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Question 75  WACC, CAPM

A company has:

  • 50 million shares outstanding.
  • The market price of one share is currently $6.
  • The risk-free rate is 5% and the market return is 10%.
  • Market analysts believe that the company's ordinary shares have a beta of 2.
  • The company has 1 million preferred stock which have a face (or par) value of $100 and pay a constant dividend of 10% of par. They currently trade for $80 each.
  • The company's debentures are publicly traded and their market price is equal to 90% of their face value.
  • The debentures have a total face value of $60,000,000 and the current yield to maturity of corporate debentures is 10% per annum. The corporate tax rate is 30%.

What is the company's after-tax weighted average cost of capital (WACC)? Assume a classical tax system.



Question 195  equivalent annual cash flow

An industrial chicken farmer grows chickens for their meat. Chickens:

  1. Cost $0.50 each to buy as chicks. They are bought on the day they’re born, at t=0.
  2. Grow at a rate of $0.70 worth of meat per chicken per week for the first 6 weeks (t=0 to t=6).
  3. Grow at a rate of $0.40 worth of meat per chicken per week for the next 4 weeks (t=6 to t=10) since they’re older and grow more slowly.
  4. Feed costs are $0.30 per chicken per week for their whole life. Chicken feed is bought and fed to the chickens once per week at the beginning of the week. So the first amount of feed bought for a chicken at t=0 costs $0.30, and so on.
  5. Can be slaughtered (killed for their meat) and sold at no cost at the end of the week. The price received for the chicken is their total value of meat (note that the chicken grows fast then slow, see above).

The required return of the chicken farm is 0.5% given as an effective weekly rate.

Ignore taxes and the fixed costs of the factory. Ignore the chicken’s welfare and other environmental and ethical concerns.

Find the equivalent weekly cash flow of slaughtering a chicken at 6 weeks and at 10 weeks so the farmer can figure out the best time to slaughter his chickens. The choices below are given in the same order, 6 and 10 weeks.



Question 253  NPV, APR

You just started work at your new job which pays $48,000 per year.

The human resources department have given you the option of being paid at the end of every week or every month.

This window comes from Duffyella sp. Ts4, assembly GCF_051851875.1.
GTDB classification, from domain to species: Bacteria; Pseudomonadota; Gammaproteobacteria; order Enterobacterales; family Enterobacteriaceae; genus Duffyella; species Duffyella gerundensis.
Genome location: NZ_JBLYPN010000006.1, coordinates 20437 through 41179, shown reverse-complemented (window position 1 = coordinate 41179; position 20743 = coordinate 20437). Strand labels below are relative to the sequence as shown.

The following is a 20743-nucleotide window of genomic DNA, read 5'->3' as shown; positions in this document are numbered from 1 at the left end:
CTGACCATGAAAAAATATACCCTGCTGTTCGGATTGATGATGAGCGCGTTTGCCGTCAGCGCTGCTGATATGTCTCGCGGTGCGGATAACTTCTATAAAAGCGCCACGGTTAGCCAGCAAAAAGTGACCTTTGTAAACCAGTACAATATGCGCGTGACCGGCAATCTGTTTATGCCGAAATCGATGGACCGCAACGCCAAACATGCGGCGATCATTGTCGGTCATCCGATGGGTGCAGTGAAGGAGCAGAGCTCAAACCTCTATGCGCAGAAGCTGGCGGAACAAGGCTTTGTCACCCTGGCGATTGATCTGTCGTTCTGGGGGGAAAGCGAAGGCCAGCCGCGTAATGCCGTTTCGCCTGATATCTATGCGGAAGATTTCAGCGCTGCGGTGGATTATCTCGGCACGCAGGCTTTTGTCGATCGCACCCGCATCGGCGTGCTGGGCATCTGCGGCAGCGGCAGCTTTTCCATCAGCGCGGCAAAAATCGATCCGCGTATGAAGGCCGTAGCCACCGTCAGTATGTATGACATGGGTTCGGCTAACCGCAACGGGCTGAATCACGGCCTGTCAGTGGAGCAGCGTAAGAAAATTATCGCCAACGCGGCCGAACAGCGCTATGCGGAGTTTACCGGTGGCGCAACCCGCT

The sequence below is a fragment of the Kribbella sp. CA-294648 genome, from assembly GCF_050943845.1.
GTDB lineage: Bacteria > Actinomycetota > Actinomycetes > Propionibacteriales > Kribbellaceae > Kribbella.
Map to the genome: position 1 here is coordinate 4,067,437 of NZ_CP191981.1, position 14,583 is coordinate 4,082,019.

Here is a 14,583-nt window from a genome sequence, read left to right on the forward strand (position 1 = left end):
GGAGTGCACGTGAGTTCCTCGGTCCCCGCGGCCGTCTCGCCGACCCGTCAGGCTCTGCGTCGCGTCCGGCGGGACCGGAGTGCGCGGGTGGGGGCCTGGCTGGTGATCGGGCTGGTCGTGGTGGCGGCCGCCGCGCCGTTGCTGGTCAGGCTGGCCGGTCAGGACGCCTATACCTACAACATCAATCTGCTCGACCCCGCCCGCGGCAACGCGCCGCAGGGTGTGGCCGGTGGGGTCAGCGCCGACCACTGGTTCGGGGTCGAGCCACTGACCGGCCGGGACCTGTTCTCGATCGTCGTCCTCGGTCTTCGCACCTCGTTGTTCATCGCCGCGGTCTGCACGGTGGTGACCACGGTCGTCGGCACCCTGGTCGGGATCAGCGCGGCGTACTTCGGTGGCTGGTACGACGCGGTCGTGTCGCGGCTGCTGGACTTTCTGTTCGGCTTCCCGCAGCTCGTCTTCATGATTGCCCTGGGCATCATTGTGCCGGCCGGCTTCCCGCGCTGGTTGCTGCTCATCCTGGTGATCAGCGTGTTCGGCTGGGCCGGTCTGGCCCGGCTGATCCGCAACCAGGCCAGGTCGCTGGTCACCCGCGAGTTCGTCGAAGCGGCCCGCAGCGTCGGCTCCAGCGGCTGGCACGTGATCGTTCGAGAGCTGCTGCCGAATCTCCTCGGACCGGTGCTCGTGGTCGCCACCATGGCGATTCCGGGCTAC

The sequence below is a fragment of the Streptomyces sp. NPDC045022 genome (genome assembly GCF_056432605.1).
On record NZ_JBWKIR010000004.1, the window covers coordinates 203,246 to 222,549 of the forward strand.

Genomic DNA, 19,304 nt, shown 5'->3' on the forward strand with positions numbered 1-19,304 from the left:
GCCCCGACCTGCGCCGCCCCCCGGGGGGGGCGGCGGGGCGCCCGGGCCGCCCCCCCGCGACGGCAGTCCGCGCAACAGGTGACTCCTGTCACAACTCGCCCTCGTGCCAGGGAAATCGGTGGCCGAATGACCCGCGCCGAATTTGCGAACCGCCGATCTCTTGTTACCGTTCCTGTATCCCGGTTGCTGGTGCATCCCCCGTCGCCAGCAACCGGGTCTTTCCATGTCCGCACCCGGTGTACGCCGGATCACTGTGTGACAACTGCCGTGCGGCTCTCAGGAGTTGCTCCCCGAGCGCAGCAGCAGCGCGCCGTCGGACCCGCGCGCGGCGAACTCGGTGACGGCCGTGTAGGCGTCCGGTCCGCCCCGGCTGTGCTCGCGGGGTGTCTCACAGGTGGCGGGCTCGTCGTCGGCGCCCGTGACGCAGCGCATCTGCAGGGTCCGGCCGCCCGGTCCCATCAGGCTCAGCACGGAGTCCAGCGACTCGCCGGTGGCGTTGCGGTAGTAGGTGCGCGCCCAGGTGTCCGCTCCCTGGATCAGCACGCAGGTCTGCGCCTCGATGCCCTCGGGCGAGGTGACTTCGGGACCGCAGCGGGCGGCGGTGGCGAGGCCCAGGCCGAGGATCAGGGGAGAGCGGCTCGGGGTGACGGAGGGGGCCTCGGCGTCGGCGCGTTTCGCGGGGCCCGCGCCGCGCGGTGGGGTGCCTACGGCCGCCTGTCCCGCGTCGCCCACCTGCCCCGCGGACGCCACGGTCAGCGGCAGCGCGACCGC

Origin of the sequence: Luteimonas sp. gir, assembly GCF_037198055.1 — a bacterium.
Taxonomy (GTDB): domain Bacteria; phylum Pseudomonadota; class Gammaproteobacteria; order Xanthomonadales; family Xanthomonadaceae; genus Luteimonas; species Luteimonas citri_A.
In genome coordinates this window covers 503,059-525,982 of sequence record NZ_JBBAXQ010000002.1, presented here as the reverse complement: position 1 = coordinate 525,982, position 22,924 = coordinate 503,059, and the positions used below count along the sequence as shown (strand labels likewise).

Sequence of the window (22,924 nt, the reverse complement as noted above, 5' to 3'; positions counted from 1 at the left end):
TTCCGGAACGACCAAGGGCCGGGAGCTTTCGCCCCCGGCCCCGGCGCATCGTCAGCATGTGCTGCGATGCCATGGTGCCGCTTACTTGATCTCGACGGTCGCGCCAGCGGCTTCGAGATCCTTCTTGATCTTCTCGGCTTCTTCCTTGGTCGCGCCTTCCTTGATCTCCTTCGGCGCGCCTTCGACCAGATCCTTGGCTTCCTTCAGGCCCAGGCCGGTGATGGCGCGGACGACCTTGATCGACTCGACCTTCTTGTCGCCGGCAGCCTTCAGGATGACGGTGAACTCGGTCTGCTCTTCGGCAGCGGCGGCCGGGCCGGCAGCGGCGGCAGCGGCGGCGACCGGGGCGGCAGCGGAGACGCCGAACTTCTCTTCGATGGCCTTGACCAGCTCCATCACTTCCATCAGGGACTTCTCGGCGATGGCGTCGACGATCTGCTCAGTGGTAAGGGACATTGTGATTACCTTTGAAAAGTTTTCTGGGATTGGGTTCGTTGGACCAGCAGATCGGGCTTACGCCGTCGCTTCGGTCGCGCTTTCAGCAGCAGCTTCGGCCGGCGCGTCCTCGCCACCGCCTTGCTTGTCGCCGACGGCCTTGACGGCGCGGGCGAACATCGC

Assume that there are 4 weeks per month, 12 months per year and 48 weeks per year.

Bank interest rates are 12% pa given as an APR compounding per month.

What is the dollar gain over one year, as a net present value, of being paid every week rather than every month?



Question 693  boot strapping zero coupon yield, forward interest rate, term structure of interest rates

Information about three risk free Government bonds is given in the table below.

Federal Treasury Bond Data
Maturity Yield to maturity Coupon rate Face value Price
(years) (pa, compounding semi-annually) (pa, paid semi-annually) ($) ($)
0.5 3% 4% 100 100.4926
1 4% 4% 100 100.0000
1.5 5% 4% 100 98.5720
 

 

Based on the above government bonds' yields to maturity, which of the below statements about the spot zero rates and forward zero rates is NOT correct?



Question 766  CFFA, WACC, interest tax shield, DDM

Use the below information to value a levered company with constant annual perpetual cash flows from assets. The next cash flow will be generated in one year from now, so a perpetuity can be used to value this firm. Both the operating and firm free cash flows are constant (but not equal to each other).

Data on a Levered Firm with Perpetual Cash Flows
Item abbreviation Value Item full name
##\text{OFCF}## $100m Operating free cash flow
##\text{FFCF or CFFA}## $112m Firm free cash flow or cash flow from assets
##g## 0% pa Growth rate of OFCF and FFCF
##\text{WACC}_\text{BeforeTax}## 7% pa Weighted average cost of capital before tax
##\text{WACC}_\text{AfterTax}## 6.25% pa Weighted average cost of capital after tax
##r_\text{D}## 5% pa Cost of debt
##r_\text{EL}## 9% pa Cost of levered equity
##D/V_L## 50% pa Debt to assets ratio, where the asset value includes tax shields
##t_c## 30% Corporate tax rate
 

 

What is the value of the levered firm including interest tax shields?



Question 828  future, future valuation, no explanation

You bought a 1.5 year (18 month) futures contract on oil. Oil storage costs are 4% pa continuously compounded and oil pays no dividends. The futures contract is entered into when the oil price is $40 per barrel and the risk-free rate of interest is 10% per annum with continuous compounding.

Which of the following statements is NOT correct?



Question 845  accounting ratio, no explanation

Safe firms with low chances of bankruptcy will tend to have:



Question 863  option, binomial option pricing

A one year European-style call option has a strike price of $4. The option's underlying stock pays no dividends and currently trades at $5. The risk-free interest rate is 10% pa continuously compounded. Use a single step binomial tree to calculate the option price, assuming that the price could rise to $8 ##(u = 1.6)## or fall to $3.125 ##(d = 1/1.6)## in one year. The call option price now is:



Question 916  future, future valuation

A stock is expected to pay its semi-annual dividend of $1 per share for the foreseeable future. The current stock price is $40 and the continuously compounded risk free rate is 3% pa for all maturities. An investor has just taken a long position in a 12-month futures contract on the stock. The last dividend payment was exactly 4 months ago. Therefore the next $1 dividend is in 2 months, and the $1 dividend after is 8 months from now. Which of the following statements about this scenario is NOT correct?



Question 942  dividend date, ex dividend date

To receive the dividend you must own the stock when the market closes on which date?